Russia bounty reports, if true, should lead to U.S. sanctions, John Bolton says

WASHINGTON (Reuters) - U.S. President Donald Trump’s former national security adviser John Bolton said on Tuesday the United States should consider economic sanctions on Russia as part of a strong U.S. response if it is true that Moscow offered bounty payments to Taliban forces for killing Americans in Afghanistan.

Speaking to Reuters Television, Bolton said the reports, if confirmed, were “tantamount to an attack on Americans directly” and the publication of them appears to have triggered “chaos and confusion” within the White House.

“What we need is a more comprehensive strategy to deal with Russia. I think in (Russian President) Vladimir Putin and his government, you’ve got somebody playing a very weak hand very well. And I don’t really think we’re playing much of a hand at all,” he said.

Bolton declined to confirm or deny reports in the New York Times and Washington Post of U.S. intelligence about the bounties. Trump denied on Monday having been briefed on the effort, which the reports said may have led to the deaths of U.S. service personnel.

“It’s been suggested in Congress that Russia be declared a state sponsor of terrorism if we decide these reports are true. I think it’s got to be a very strong response to re-establish deterrence,” he said in an interview, part of a promotion of his White House memoir, “The Room Where it Happened.”

At a minimum, Bolton said, economic sanctions should be among the options Trump should consider in response.

Bolton, who is sharply critical of Trump in the book, said Trump has gone along with a tougher policy on Russia - “grumbled and complained about it the whole way” - while aspiring to warm relations with Putin.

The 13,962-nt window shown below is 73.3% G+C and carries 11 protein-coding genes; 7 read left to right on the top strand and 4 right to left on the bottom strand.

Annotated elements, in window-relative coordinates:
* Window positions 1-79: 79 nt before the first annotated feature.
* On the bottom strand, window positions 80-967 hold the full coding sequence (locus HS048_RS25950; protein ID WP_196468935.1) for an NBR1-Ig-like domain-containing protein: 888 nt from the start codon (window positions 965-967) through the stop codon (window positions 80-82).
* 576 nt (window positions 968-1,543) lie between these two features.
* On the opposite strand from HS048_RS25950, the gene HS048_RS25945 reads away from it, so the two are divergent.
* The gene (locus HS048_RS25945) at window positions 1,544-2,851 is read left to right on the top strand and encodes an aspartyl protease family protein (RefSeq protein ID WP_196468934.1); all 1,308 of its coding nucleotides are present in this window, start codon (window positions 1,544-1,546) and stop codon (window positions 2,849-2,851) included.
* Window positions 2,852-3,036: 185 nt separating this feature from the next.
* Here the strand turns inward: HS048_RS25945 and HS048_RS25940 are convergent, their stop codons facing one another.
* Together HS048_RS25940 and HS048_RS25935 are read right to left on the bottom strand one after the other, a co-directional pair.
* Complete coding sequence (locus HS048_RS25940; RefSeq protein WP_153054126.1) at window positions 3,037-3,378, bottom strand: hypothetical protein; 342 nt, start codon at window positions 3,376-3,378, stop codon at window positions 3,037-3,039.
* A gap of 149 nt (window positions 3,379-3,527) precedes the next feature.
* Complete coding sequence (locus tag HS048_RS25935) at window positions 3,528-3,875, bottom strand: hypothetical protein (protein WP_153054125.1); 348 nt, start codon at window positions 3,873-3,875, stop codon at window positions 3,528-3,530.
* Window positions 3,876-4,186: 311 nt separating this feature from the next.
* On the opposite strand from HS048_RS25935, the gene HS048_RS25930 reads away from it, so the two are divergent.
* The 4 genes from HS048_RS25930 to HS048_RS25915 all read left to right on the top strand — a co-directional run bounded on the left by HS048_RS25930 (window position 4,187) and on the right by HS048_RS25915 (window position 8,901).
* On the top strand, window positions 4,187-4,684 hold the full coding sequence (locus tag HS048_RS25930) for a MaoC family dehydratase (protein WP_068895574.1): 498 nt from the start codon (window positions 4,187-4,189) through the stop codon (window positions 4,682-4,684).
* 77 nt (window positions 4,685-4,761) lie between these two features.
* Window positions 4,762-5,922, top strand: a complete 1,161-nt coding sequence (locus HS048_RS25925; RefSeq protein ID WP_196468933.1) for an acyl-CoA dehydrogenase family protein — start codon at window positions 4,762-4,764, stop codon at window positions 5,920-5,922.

Bolton said a more aggressive China is “the existential threat to the United States and the West as a whole” and that Trump has largely looked the other way from China’s treatment of Hong Kong and the Uighur minority in Xinjiang province in his desire for trade deals with Beijing.

China’s parliament passed national security legislation for Hong Kong on Tuesday, setting the stage for the most radical changes to the former British colony’s way of life since it returned to Chinese rule 23 years ago.

Bolton said Trump’s heart is not in getting tougher on China because “he’s worried about irritating his good friend,” Chinese President Xi Jingping.

“He doesn’t care about human rights repression in Hong Kong or in Xinjiang province against the Uighurs or against really religious minorities in China,” he said.

Bolton said he worries about the future of NATO if Trump wins a second term on Nov. 3 because of Trump’s tendency to want to bring U.S. forces home from abroad.

Trump said last week he wanted to remove some troops from Germany, where American forces have been deployed for decades, and put some of them in Poland. Bolton said putting some forces in Poland would be a good move but not bringing the troops home.

While the Republican Trump trails Democrat Joe Biden in opinion polls, Bolton said Trump could still win the presidential election.

“I don’t think his defeat in November is inevitable. Never underestimate the capacity of the Democrats to blow an election,” he said.

Reporting by Steve Holland; Editing by Howard Goller